Despite our ability to live and work in hazardous environments, short of panels of dense materials, which are expensive to put into orbit, our astronauts have no protection from the perils of solar radiation, cosmic particles or even micro-meteorites. Not to mention larger things like errant pieces of space junk or larger impacts from meteors or asteroids.
Scientists have struggled with the design of energy shielding technology. The very idea, while perfectly plausible in science fiction remains elusive in science fact. Plasma fields have been considered and electro-magnetic energy fields of some sort have also been bantered about. But so far, nothing is close to the testing stage.
As we contemplate sending human beings into deep space, to asteroids, or Mars or beyond, we have to remember that besides an obvious lack of capable spacecraft we also lack the infrastructure to make this happen. Powerful engines are a great idea, but so is artificial gravity, food replicators and of course, shields.
Radiation hazards are likely to increase for air travelers and spacefarers in coming years due to changes in solar activity, researchers say.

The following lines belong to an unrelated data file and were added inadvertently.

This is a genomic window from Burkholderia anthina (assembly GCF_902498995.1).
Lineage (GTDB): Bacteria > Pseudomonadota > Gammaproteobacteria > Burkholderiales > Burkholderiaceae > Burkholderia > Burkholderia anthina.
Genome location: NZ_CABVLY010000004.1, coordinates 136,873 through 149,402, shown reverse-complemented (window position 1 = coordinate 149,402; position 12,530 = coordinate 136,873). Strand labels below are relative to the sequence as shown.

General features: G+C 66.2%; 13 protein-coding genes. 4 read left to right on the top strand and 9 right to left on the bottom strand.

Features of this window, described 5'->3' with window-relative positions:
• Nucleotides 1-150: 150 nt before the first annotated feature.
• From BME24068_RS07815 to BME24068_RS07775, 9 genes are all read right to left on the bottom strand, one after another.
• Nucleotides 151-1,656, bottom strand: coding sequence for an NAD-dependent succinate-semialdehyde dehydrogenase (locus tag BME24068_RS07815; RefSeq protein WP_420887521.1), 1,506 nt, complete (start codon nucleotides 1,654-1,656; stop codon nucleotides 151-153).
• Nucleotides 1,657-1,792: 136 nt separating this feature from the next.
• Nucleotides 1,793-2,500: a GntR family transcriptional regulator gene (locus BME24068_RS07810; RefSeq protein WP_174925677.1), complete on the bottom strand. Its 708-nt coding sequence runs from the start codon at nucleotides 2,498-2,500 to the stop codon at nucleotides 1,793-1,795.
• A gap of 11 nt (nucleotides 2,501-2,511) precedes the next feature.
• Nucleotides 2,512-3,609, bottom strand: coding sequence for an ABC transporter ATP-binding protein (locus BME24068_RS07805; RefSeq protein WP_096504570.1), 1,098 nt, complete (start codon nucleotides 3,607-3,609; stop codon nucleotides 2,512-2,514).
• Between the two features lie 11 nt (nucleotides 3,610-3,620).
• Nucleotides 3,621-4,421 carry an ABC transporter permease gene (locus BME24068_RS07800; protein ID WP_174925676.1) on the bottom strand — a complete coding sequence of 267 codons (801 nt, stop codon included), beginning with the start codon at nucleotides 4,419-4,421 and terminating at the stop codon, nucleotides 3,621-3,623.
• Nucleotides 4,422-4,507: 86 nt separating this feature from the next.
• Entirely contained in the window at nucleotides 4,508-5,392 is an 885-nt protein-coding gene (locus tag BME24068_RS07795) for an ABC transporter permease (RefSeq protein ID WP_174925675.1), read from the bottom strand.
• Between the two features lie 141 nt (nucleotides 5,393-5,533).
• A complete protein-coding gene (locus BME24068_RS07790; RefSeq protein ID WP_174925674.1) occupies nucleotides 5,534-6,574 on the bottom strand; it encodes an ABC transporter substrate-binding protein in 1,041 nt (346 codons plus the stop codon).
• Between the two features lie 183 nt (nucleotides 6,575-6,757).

Cosmic rays from deep space and high-energy particles from the sun can be hazardous to astronauts and also can expose airline crews and passengers to radiation, as well as damage spacecraft, aircraft and satellites. Solar magnetic fields protect Earth by repelling incoming galactic cosmic rays, but the period of high solar magnetic activity known as the grand solar maximum that persisted throughout the Space Age now appears to be coming to an end, and solar particle levels might start rising at the same time.
Cosmic rays constantly bombard the Earth from deep space, but solar activity is dependent on the sun's regular weather cycle. The sun is currently approaching the peak of its current 11-year cycle, called Solar Cycle 24. That peak will occur in 2013, NASA has said.
Click here to read more about solar radiation risk from Space.com.